Last year, I learned how many vehicle OEMs have expanded their driver training provision. This in-depth training aims to help drivers get the best out of the vehicle in terms of fuel efficiency and safety. Despite the familiar cabin environment and controls, modern trucks are complicated, particularly at the heavy end. Driving style and strategy plays a massive role in their overall performance.
These one-day courses are not very expensive; some are free. And yet, OEMs tell me that they either struggle to sign up customers in the first place, or arrange training only to have the drivers cancel at the last minute, as they are bidden to cover another job on the day.
This is a conflict between short-term and long-term problems. Our tables allow us to estimate the significance of the latter, at least. And at first glance, fuel costs are a huge expense across the vehicle parc. At 38t and above (and very nearly 33t), annual fuel costs exceed the driver’s entire salary. At these large scales, it stands to reason that even a small improvement can have a big effect on the bottom line. Based on the data, the value, in pounds, of a 1%, 3% and 5% improvement in fuel economy was estimated for each class of vehicle (from 7.5t up). And the average value for each of those percentiles was £314, £941 and £1,568, respectively.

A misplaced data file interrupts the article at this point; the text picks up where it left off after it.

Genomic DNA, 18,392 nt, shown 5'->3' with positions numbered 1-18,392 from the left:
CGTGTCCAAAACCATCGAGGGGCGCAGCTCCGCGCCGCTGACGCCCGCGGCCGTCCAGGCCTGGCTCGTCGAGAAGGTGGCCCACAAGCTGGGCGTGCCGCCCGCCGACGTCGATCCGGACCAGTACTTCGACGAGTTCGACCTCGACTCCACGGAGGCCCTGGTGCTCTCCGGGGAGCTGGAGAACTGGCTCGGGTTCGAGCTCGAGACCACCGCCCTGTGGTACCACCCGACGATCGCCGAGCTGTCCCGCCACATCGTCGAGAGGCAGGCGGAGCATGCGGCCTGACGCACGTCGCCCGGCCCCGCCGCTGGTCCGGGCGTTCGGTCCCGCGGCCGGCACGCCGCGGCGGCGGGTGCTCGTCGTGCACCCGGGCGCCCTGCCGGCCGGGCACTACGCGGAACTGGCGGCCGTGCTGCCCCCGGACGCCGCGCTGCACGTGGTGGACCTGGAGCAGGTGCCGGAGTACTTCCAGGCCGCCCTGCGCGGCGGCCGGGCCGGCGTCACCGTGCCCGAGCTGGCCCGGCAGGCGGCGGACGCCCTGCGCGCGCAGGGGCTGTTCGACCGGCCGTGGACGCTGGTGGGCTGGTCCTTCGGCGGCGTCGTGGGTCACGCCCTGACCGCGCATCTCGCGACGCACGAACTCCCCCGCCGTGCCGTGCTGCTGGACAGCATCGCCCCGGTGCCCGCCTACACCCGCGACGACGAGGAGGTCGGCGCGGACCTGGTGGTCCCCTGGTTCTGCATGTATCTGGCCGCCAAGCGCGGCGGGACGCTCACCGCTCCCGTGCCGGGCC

How significant is that? Let’s assume the average UK driver, Earl, works five days a week and receives the legal minimum of 28 days holiday (including bank holidays), earning £35,631, which is the average driver salary from 7.5t up. That’s a day rate of £154.
So, in crude terms, a 1% improvement over the average fuel economy is worth two days of Earl’s time. And that’s just the average. At the heaviest end, where miles have increased and fuel efficiencies decreased, the benefit of 1% is nearly three times the driver day rate.
Fleet managers: can you afford for your drivers not to be trained?